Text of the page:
"Many places would have said, 'Let's just find a way to end this...'" said Richmond Police Chief Chris Magnus.
At a celebration, Magnus thanked the City Council for voting to fight the racial discrimination lawsuit against him.
"There were some things that I would've definitely handled differently in retrospect, but nothing was intentionally racist or offensive in anyway," said Magnus.
In context, the jury believed the chief's comments -- which included racial slurs -- were inappropriate, but not racist.
Lt. Shawn Pickett is a plaintiff and a 24-year veteran on the force. He said, "Some of the things that were brought up and some of the things that were said, they were offensive to me. Maybe to someone else who isn't in my shoes, I think it's a little bit harder for them to judge."
"There were some inappropriate remarks and I regret them, absolutely. And certainly if anybody had ever talked to me about them, I would have apologized because they were said in a context, in an environment with police officers who joke around with each other," said Magnus.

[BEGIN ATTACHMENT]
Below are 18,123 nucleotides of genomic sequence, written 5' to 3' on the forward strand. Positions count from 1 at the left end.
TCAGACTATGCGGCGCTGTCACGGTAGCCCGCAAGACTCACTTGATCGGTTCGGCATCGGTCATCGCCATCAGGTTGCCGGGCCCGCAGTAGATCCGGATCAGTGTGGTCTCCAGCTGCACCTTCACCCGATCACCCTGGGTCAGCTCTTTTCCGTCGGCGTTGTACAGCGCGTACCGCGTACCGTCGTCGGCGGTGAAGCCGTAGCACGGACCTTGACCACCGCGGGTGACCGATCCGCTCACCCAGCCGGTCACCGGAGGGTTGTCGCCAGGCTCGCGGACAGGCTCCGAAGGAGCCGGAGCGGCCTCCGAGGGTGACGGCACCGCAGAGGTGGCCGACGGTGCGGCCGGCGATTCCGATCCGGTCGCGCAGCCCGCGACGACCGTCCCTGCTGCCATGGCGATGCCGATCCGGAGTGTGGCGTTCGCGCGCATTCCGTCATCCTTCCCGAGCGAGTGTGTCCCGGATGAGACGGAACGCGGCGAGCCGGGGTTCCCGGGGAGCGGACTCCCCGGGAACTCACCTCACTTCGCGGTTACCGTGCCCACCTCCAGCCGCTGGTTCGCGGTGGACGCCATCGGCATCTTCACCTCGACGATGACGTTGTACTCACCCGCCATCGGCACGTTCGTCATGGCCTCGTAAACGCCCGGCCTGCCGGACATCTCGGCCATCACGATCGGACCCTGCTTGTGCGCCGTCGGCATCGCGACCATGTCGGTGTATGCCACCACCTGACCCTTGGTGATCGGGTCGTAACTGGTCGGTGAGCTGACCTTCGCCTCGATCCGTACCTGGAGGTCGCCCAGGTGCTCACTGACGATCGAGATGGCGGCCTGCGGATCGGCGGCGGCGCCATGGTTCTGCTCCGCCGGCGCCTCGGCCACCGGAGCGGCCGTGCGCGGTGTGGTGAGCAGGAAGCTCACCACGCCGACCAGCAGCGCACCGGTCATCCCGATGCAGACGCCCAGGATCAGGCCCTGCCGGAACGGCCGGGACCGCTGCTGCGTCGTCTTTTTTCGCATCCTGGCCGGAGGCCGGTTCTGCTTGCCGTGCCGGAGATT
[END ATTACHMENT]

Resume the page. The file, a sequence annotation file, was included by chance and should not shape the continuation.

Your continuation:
The jury made up of whites, Asians, Latinos and no African Americans, decided the seven black command officers conspired to build a false racial discrimination case against Magnus.
"I think that people are a little reluctant to deal with the elephant in the room and I think that's really important. No one wants to take on the issue of race, everybody wants to sidestep it, and I felt that's what occurred here is that the jurors, nor the city, wanted to confront the issue of racism," said Pickett.
Pickett and the other plaintiffs believe the department is divided. The chief disagrees. But Pickett and the chief do agree they can still work together.
"I hope they recognize that our primary focus has to move away from our own personal feelings and remember why we're in this job in the first place," said Magnus.
"Although I don't agree with the jury's decision and I don't agree with some of the decisions he's made, I'm going to continue to work with him, so that we work for a better Richmond," said Pickett.
It's a case that has cost Richmond taxpayers more than $2 million. Meanwhile the plaintiffs say they're pushing on with a federal case to be heard in November.